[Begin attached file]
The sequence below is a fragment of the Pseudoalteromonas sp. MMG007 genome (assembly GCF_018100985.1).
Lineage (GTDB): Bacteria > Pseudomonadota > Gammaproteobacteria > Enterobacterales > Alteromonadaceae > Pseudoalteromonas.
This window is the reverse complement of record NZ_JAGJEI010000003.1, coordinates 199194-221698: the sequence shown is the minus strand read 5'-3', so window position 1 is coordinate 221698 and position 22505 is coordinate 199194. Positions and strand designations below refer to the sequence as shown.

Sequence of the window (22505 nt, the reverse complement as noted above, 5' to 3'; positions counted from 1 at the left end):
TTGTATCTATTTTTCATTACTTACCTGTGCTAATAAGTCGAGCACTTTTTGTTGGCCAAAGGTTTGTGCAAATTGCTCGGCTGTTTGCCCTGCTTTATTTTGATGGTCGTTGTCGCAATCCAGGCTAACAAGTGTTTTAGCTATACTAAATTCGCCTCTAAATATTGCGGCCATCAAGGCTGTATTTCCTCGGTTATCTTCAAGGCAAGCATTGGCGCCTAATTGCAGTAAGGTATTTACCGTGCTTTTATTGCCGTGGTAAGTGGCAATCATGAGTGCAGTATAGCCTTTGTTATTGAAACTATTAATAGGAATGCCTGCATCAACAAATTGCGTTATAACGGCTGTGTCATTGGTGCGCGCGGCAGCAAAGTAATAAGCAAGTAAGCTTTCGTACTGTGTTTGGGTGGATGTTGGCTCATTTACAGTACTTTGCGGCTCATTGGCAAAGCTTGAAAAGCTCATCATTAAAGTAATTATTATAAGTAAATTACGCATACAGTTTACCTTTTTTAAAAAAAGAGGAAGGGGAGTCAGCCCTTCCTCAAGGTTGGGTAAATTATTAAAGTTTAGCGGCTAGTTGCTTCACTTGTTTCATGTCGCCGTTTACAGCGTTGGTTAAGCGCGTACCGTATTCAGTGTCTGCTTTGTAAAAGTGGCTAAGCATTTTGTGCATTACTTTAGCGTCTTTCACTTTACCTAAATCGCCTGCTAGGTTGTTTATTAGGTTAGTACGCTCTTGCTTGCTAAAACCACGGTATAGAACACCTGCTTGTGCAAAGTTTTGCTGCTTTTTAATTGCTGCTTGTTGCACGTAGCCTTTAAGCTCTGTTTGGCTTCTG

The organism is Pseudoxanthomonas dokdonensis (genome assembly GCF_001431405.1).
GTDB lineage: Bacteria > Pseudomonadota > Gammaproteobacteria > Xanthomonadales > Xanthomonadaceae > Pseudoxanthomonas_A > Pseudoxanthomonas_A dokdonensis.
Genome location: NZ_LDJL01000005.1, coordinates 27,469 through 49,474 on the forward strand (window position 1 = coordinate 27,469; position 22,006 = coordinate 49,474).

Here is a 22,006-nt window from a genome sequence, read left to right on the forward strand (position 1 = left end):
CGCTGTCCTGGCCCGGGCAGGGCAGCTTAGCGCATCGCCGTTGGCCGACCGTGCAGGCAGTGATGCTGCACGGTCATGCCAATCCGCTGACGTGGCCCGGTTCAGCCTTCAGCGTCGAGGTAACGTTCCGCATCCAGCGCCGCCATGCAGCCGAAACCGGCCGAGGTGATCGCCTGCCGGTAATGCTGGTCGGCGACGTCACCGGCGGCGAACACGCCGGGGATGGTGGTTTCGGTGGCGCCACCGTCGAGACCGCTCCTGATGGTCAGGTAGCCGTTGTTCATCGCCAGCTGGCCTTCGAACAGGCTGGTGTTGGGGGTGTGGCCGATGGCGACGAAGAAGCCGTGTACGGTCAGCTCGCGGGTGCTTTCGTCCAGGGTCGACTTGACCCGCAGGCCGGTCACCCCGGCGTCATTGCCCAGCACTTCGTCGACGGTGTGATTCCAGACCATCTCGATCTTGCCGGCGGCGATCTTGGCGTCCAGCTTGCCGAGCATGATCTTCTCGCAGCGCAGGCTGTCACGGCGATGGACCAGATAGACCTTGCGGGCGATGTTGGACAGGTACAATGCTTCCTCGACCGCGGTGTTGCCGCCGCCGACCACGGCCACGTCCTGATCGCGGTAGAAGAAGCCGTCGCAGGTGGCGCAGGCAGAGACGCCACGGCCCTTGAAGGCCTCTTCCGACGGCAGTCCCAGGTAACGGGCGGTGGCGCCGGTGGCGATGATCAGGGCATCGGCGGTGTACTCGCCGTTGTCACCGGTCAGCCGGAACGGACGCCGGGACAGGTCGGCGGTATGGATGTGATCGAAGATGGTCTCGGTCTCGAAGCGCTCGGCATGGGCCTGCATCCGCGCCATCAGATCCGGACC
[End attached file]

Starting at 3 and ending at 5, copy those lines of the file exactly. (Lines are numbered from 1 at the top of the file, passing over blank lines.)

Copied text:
This window is the reverse complement of record NZ_JAGJEI010000003.1, coordinates 199194-221698: the sequence shown is the minus strand read 5'-3', so window position 1 is coordinate 221698 and position 22505 is coordinate 199194. Positions and strand designations below refer to the sequence as shown.

Sequence of the window (22505 nt, the reverse complement as noted above, 5' to 3'; positions counted from 1 at the left end):
TTGTATCTATTTTTCATTACTTACCTGTGCTAATAAGTCGAGCACTTTTTGTTGGCCAAAGGTTTGTGCAAATTGCTCGGCTGTTTGCCCTGCTTTATTTTGATGGTCGTTGTCGCAATCCAGGCTAACAAGTGTTTTAGCTATACTAAATTCGCCTCTAAATATTGCGGCCATCAAGGCTGTATTTCCTCGGTTATCTTCAAGGCAAGCATTGGCGCCTAATTGCAGTAAGGTATTTACCGTGCTTTTATTGCCGTGGTAAGTGGCAATCATGAGTGCAGTATAGCCTTTGTTATTGAAACTATTAATAGGAATGCCTGCATCAACAAATTGCGTTATAACGGCTGTGTCATTGGTGCGCGCGGCAGCAAAGTAATAAGCAAGTAAGCTTTCGTACTGTGTTTGGGTGGATGTTGGCTCATTTACAGTACTTTGCGGCTCATTGGCAAAGCTTGAAAAGCTCATCATTAAAGTAATTATTATAAGTAAATTACGCATACAGTTTACCTTTTTTAAAAAAAGAGGAAGGGGAGTCAGCCCTTCCTCAAGGTTGGGTAAATTATTAAAGTTTAGCGGCTAGTTGCTTCACTTGTTTCATGTCGCCGTTTACAGCGTTGGTTAAGCGCGTACCGTATTCAGTGTCTGCTTTGTAAAAGTGGCTAAGCATTTTGTGCATTACTTTAGCGTCTTTCACTTTACCTAAATCGCCTGCTAGGTTGTTTATTAGGTTAGTACGCTCTTGCTTGCTAAAACCACGGTATAGAACACCTGCTTGTGCAAAGTTTTGCTGCTTTTTAATTGCTGCTTGTTGCACGTAGCCTTTAAGCTCTGTTTGGCTTCTG